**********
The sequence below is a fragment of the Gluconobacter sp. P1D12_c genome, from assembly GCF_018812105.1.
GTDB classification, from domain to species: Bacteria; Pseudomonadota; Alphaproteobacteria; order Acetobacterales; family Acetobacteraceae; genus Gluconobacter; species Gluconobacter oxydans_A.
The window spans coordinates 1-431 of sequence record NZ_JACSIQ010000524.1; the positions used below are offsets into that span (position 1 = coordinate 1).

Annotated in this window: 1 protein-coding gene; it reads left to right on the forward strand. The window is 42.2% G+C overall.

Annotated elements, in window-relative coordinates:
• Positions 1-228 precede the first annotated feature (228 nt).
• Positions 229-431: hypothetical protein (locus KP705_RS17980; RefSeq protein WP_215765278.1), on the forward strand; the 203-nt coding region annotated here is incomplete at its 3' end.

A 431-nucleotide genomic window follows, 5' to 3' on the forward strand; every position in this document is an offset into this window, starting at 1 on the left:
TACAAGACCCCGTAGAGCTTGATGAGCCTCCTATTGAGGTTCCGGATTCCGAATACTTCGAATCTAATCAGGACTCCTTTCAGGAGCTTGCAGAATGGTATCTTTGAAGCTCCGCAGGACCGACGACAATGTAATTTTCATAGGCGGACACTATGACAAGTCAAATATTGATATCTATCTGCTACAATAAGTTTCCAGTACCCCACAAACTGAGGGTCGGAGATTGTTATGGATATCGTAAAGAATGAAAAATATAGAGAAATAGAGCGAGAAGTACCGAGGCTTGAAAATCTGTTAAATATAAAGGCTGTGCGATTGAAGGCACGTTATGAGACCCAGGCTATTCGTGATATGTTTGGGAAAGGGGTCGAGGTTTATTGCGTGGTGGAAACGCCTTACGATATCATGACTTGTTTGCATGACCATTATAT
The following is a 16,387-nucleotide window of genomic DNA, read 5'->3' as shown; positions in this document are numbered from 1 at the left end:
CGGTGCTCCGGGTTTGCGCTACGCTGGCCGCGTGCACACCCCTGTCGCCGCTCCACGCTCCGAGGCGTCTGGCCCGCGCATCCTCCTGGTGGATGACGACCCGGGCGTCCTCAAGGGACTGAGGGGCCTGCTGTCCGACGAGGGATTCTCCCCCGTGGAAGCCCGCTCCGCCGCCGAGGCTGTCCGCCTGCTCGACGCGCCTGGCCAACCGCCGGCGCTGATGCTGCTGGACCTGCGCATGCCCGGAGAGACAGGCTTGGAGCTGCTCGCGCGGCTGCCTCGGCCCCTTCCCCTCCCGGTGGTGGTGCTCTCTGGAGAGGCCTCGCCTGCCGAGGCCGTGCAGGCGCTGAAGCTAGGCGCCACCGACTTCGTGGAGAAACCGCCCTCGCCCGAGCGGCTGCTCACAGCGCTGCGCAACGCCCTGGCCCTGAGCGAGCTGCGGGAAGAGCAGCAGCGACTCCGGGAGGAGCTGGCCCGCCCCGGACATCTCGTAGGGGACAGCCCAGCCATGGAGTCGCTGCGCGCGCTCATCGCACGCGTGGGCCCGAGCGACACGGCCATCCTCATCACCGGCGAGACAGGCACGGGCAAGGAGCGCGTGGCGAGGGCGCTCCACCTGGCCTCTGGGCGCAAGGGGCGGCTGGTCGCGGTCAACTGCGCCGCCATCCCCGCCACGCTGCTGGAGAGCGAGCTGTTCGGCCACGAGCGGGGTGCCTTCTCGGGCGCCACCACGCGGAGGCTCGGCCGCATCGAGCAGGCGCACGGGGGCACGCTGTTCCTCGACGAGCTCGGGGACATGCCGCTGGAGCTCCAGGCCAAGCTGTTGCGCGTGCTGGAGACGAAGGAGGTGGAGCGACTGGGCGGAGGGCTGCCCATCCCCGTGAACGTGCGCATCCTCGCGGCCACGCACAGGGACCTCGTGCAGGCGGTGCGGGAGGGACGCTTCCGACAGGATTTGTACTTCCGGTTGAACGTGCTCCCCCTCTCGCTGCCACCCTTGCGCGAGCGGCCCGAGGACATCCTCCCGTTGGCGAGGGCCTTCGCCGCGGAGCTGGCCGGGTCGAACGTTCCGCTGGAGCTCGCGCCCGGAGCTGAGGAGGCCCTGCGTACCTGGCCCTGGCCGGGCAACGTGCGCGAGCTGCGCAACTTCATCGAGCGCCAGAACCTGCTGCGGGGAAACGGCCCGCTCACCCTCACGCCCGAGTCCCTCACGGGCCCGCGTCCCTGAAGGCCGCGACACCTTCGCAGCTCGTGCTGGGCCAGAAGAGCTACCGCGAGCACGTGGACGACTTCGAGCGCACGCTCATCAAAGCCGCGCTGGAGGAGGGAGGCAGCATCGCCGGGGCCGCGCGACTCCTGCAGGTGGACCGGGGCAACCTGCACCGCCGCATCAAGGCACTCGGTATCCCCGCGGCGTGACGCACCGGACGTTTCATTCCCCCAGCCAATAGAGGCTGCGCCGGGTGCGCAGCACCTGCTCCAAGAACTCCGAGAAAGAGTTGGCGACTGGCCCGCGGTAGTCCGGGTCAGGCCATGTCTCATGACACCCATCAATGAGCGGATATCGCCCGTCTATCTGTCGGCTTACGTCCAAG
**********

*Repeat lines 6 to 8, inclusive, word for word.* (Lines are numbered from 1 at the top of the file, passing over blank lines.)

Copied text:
• Positions 1-228 precede the first annotated feature (228 nt).
• Positions 229-431: hypothetical protein (locus KP705_RS17980; RefSeq protein WP_215765278.1), on the forward strand; the 203-nt coding region annotated here is incomplete at its 3' end.

A 431-nucleotide genomic window follows, 5' to 3' on the forward strand; every position in this document is an offset into this window, starting at 1 on the left: